In Bear-Market Territory
The bears are on the prowl on Wall Street. After some wild swings, the Dow Jones industrial averaged closed at 12,099 on January 18, down 60 points, or 0.5%. Standard & Poor's 500-stock index dropped 0.6%, to 1325.
The market has already shed a sickening 10% in just three weeks this year and is off 16% from the high set last October 9, meaning that the indexes are close to bear-market territory (generally defined as a drop of 20%). In fact, the small-company Russell 2000 index is already in bear territory, having dropped 20.4% from its peak.
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The stock market is anticipating a recession. You might say that it's come to this conclusion late and abruptly. The bond market, often a more accurate economic indicator, has been signaling recession since yields began declining rapidly last summer.
Certainly the evidence of an economic slowdown is piling up by the day. We're not going to forecast the fact of a recession (defined by some as at least two consecutive quarters of negative economic growth), its duration or severity. But here are some factors to consider as you invest and adjust your stock portfolios during this slump.
If you assume that recession is here or on the way, let's take a look at the dismal history. Tobias Levkovich, strategist at Citibank, calculates that the average stock market decline during all recessions since the 1950s is 26%, or 10 percentage points greater than this market's decline to date.
The average period of index peak to trough during or around a recession is 228 days, with an enormous range of 40 days to more than 400 days. We're about 100 days off the index peak now.
Here's some good news. Since World War II, the frequency and severity of recessions has been declining. For instance, the most recent recession of 2001 was remarkably short and shallow by historical standards.
There are various theories for this trend. One is the triumph of monetarism -- the regulation of economic activity through the control over the supply of and demand for money -- and better monetary policy at the Federal Reserve.
Another is the dramatic improvement in information technology and related advances in logistics and supply-chain management. Recessions in the industrial era were often triggered or prolonged by the build-up of inventories in factories, warehouses and stores. That just doesn't happen any more in today's just-in-time economy.
But here's the bad news. This economic slowdown was triggered by the puncturing of the real estate bubble and the unwinding of financial excesses that were marked by speculation and massive leverage. We're still in the early stages of this great unwinding. Housing prices have more to fall, and the next quarter or two will surely bring a continuing stream of bank write-offs announcements.
Because banks, investment banks and other financial institutions are the lifeblood of an economy, it's hard to imagine a robust recovery or return of a bull market until the banking system is nursed back to health. In fact, an extended period of subdued growth until financials regain their health may be a larger risk than an economic downturn that may or may not meet the technical definition of recession.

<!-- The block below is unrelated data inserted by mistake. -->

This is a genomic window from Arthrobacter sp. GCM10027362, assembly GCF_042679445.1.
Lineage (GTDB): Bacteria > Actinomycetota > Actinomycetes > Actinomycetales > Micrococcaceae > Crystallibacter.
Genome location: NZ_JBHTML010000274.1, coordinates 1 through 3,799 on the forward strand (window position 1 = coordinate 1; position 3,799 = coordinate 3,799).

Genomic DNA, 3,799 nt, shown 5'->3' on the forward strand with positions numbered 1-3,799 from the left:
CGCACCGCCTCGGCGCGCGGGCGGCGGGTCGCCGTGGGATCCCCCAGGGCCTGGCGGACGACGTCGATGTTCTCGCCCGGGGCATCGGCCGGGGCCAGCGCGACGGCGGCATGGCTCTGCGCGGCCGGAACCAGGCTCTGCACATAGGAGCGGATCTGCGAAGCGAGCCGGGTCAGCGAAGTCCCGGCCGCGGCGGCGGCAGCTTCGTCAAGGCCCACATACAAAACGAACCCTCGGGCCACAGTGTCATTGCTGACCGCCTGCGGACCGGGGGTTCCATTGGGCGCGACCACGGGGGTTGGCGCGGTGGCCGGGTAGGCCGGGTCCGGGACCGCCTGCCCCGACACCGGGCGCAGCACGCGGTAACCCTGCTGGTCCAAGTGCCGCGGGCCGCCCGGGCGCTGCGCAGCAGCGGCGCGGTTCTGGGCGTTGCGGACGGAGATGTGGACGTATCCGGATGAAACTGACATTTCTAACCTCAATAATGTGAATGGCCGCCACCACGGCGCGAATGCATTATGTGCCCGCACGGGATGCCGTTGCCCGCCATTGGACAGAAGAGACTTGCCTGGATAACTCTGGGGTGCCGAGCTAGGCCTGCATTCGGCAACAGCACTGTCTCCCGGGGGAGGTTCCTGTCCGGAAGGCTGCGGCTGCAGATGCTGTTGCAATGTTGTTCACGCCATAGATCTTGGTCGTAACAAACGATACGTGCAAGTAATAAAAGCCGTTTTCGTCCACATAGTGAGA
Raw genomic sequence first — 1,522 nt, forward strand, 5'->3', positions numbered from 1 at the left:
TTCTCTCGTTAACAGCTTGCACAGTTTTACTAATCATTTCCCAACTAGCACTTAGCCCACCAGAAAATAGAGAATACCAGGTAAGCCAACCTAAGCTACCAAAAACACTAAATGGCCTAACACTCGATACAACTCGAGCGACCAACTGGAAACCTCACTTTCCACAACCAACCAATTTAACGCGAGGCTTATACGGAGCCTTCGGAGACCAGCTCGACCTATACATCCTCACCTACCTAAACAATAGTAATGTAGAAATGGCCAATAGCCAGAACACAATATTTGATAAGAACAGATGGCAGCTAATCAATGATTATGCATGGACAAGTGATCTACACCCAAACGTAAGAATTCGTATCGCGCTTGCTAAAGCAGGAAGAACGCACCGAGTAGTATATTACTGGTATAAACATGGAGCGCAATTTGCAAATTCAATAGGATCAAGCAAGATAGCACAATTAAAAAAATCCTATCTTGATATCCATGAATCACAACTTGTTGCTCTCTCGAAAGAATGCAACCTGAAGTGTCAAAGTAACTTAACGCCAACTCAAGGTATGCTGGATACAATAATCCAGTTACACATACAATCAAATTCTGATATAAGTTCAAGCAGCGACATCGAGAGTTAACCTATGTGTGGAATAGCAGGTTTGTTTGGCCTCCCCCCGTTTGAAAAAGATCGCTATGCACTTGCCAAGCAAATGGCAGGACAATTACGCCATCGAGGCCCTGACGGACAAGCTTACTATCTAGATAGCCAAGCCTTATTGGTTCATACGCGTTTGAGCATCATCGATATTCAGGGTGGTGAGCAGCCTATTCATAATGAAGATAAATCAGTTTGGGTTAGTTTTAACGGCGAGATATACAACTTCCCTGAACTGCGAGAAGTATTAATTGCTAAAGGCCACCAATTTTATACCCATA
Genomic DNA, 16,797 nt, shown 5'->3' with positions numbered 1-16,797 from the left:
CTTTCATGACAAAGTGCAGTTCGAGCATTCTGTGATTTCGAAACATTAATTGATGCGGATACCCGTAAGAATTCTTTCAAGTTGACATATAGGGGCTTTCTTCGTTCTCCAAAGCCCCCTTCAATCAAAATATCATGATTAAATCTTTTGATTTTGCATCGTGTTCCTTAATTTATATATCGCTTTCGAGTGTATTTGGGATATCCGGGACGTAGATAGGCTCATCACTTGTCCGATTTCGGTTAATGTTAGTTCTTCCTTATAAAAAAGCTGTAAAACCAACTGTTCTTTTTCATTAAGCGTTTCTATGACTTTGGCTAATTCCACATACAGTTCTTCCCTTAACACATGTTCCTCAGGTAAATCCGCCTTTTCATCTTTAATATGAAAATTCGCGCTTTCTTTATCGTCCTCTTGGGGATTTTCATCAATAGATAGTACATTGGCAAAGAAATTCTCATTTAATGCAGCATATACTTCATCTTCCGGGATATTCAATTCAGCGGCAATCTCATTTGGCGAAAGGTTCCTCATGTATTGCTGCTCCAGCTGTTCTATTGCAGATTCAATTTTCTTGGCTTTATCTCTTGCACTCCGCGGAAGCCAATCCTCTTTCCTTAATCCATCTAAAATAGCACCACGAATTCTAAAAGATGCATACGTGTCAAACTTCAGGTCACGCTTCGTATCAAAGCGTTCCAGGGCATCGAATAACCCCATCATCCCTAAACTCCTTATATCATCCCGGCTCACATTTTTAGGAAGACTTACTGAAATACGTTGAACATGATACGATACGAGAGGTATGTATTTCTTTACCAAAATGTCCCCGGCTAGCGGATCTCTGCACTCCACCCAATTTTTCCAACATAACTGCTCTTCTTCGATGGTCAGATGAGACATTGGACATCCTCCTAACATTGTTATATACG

Financial stocks will quite likely lead the next bull market. We don't know when that will occur, but in the meantime here are some things to consider when you parse your portfolio.
When you examine the stocks in your portfolio, subject them to a mental stress test. For example, if we do have a recession or a prolonged period of slow growth, will the company survive and, better yet, keep growing?
Ideally, you want companies with bullet-proof balance sheets -- lots of cash and little debt -- and an ability to fund investment through internal sources rather than needing to issue stock or borrow money.
Better yet, can the company continue to pay and increase dividends through a recession? Does it have complete dependence on U.S. consumers, who will need to hunker down and rebuild their own balance sheets during an economic slump?
Strong multinational companies, such as Altria (symbol MO), Johnson & Johnson (JNJ), Microsoft (MSFT) and Pepsi (PEP), meet the criteria of companies that will flourish and have, not surprisingly, held up well in this market.
Because fear is the great enemy of most investors in volatile times such as these, we thought it might be instructive to ask an emotionless computer for its opinion. So we asked Jeff Mortimer, chief investment officer of Charles Schwab Investment Management, what his purely quantitative bottom-up stock-picking models are telling him. The 19 variables he considers include earnings surprises, free cash generation and momentum.
Mortimer says the computer advises that, even after the sharp retreat in prices of financial stocks, banks such as Citibank (C) are still not attractive.
The industry clusters his computer likes the most are in health care-insurers Cigna (CI) and Aetna (AET), for instance -- and in technology shares, including IBM (IBM). Consumer-staple stocks such as Altria, Coca-Cola (KO) and General Mills (GIS) also stack up well.